Two births. Two precious girls. Two very different beginnings.
One life began with nine months of careful preparation and daily readings from What to Expect When You're Expecting. The second began with little time to prepare or to read much else than required paperwork. The first began in the early morning in our hometown. The second began in the late evening in a city we'd never seen. The first began with my husband at my side in a labor and delivery room. The second began as we nervously paced the floors of our hotel room, waiting for the phone to ring. The first began with new life that grew in and came from my own body. The second began with new life that developed in and emerged from another young woman's body.
Two births. Two precious girls. Two very different beginnings. One life entered our family through birth, the other entered our family through adoption.
Looking back, I could argue that I wasn't really prepared for the realities of either arrival. Sure, I'd read all about what to do when we brought our first baby home. But I didn't fully grasp the reality of sleep deprivation until I'd experienced four or five nights of nursing on demand. Even though we listened to birthmothers tell their stories as part of our adoption agency's preparation class, we didn't really know how we'd feel when we looked into our birthmother's young and beautiful green eyes. No one could have prepared us for the nervous panic we felt leaving the hospital with our firstborn, unsure that we knew which way the diaper went. And surely no one could have prepared us for the bittersweet mixture of sorrow and joy we felt the moment our daughter left her birthmother's arms for ours.
Ours is an unfolding story of God's grace in the midst of starkly different circumstances. I share it with the hope that it may help others who are considering or beginning the adoption journey prepare for its both beautiful and challenging realities.
Should We Adopt?
Greg and Katina, parents of two biological children, are one such couple. They're considering adoption, praying and thinking about the possibility for their family.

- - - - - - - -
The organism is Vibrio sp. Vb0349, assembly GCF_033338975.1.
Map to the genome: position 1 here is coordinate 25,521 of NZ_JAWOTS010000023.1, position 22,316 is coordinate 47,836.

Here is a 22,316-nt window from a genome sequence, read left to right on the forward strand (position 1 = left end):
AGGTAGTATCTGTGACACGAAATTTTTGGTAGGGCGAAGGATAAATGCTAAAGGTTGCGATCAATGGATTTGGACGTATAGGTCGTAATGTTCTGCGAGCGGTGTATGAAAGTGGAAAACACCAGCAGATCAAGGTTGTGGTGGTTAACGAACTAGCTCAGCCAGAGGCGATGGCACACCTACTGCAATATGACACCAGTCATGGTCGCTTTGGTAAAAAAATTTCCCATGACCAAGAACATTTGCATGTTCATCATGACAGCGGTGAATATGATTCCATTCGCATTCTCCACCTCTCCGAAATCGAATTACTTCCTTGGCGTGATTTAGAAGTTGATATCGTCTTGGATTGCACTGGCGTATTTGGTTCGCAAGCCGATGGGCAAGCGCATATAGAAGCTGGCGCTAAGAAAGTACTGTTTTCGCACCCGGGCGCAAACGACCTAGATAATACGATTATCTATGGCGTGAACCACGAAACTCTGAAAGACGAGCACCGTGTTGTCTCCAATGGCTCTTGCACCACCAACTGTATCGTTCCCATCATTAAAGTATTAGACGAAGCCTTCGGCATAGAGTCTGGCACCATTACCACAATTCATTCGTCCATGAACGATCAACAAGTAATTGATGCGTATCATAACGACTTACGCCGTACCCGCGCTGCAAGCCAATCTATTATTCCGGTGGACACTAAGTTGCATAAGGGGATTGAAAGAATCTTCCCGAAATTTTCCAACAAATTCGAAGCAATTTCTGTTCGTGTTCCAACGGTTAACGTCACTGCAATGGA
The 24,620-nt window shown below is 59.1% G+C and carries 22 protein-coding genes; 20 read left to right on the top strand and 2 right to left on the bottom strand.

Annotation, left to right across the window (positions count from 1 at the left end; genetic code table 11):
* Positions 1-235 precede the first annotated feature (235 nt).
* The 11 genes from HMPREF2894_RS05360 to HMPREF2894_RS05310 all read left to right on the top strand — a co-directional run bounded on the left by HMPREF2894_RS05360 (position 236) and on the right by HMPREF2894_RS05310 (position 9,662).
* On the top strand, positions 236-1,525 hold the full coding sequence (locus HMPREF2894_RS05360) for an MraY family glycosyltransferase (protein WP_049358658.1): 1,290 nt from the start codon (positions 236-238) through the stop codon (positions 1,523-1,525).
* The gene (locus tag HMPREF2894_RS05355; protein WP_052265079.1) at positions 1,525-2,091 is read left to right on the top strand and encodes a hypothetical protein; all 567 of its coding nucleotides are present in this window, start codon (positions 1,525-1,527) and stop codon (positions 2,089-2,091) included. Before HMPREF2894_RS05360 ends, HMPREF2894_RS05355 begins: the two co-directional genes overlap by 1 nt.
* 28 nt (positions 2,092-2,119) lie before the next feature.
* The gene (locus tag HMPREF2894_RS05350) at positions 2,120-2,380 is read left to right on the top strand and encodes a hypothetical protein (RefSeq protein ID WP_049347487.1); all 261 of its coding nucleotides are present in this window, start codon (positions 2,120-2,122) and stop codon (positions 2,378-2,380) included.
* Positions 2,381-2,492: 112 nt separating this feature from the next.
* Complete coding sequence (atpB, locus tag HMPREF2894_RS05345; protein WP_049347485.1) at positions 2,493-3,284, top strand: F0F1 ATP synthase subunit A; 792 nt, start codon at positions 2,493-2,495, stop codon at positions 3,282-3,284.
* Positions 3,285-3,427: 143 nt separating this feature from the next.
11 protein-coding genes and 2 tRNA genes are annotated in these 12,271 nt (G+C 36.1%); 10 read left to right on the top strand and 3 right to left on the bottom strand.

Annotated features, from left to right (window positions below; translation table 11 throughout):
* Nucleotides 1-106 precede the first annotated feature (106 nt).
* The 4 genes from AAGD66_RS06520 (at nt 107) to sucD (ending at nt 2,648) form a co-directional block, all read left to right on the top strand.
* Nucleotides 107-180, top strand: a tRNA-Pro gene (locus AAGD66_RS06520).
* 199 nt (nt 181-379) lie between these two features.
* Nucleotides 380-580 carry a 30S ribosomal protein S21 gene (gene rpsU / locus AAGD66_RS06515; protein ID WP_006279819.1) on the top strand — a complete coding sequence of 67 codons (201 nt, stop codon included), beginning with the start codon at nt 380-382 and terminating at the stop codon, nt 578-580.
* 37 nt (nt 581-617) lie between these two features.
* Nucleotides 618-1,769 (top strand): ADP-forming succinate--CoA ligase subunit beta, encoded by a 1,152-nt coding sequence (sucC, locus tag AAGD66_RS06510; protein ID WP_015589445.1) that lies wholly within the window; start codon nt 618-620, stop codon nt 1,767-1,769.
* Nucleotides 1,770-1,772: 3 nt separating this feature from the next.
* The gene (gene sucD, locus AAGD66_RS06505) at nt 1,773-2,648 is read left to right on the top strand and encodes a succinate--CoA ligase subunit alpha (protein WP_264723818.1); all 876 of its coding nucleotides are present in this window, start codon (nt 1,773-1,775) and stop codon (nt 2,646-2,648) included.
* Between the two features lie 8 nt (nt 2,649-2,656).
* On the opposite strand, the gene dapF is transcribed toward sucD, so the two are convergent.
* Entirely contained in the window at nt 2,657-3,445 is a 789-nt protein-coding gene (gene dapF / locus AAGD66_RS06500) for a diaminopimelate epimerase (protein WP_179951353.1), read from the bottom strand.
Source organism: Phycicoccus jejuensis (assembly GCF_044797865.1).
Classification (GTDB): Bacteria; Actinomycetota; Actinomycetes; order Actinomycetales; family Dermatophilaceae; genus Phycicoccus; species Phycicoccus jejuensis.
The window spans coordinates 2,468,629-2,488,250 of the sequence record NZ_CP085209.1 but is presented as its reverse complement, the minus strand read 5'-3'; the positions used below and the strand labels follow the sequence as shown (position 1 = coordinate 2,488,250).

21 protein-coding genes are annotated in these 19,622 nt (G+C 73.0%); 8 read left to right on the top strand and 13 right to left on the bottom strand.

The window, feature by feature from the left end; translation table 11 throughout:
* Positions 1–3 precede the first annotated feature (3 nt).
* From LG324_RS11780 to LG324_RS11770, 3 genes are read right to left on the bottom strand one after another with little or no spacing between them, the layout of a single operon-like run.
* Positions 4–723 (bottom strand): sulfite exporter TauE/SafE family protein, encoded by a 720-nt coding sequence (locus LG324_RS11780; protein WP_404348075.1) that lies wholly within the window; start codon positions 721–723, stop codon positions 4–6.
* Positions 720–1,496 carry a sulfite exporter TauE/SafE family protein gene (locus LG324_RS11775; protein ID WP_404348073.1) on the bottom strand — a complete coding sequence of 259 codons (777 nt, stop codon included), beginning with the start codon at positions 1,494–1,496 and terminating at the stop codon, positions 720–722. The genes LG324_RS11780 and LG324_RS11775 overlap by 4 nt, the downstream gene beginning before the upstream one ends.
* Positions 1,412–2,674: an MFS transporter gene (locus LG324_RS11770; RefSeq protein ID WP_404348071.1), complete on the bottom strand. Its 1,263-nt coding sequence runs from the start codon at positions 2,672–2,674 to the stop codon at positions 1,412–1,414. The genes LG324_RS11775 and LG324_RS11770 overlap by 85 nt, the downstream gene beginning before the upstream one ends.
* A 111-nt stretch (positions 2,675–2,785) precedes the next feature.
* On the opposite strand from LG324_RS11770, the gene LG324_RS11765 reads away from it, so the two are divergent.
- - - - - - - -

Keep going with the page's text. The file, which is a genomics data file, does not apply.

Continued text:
"We have room, we have love," says Katina. "There are so many little people out there who need a good home. Why would we not adopt?"
Katina says they're considering both the practical and spiritual dimensions of adopting a child. "God tells us in Scripture that as Christians, we're to take care of orphans and widows," she says (see James 1:27). "Where do we fit in with that command? Are we called to adopt? Or is God asking us to be involved in some other way?" It's a big question. Greg and Katina are wise to address their concerns and face the realities of adoption before they decide to welcome a child into their family.
We went through a similar thought process before adopting and it helped us anticipate our child's needs before she entered our family. We firmly believe that every aspect of our daughter's life—including her adoption—was ordained by our sovereign, loving God (see Psalm 139:16). We want to understand adoption through the eyes of our child, which sometimes means facing tough questions she may ask about her adoption. Often those questions have become fertile ground for deep, meaningful connections. The longer we parent, the more we've learned to embrace adoption's realities rather than fear them. They are simply part of God's unique plan for our family.
Key Issues to Consider Before Adopting
If you're thinking about adopting, here are a few important factors to consider:
Adoption involves loss. Like it or not, acknowledge it or not, adoption involves loss for everyone involved. Irreparable loss? No. But painful loss. Loss that we'd do well to confront and grieve. For the birthparents, adoption means losing the child they conceived, carried, and blessed with the gift of birth. For the child, adoption begins with separation from the place and person they've known since conception. For many adoptive parents, adoption involves the loss of a dream; perhaps even the loss of a child.
Experts tell us that for adoptive parents, grieving our loss not only helps us, but also helps our child. Sherrie Eldridge, adoption speaker and author of Twenty Things Adoptive Parents Need to Succeed, says that "Grieving loss, both pre- and post-adoption, is a vital principle that frees you up for wholehearted parenting. When your child faces inevitable sadness and loss, his pain may frighten you unless you have already processed your own issues." She explains, "Grieving [infertility loss] clears your vision for the future. You will have the capacity to be a visionary influence in your child's life."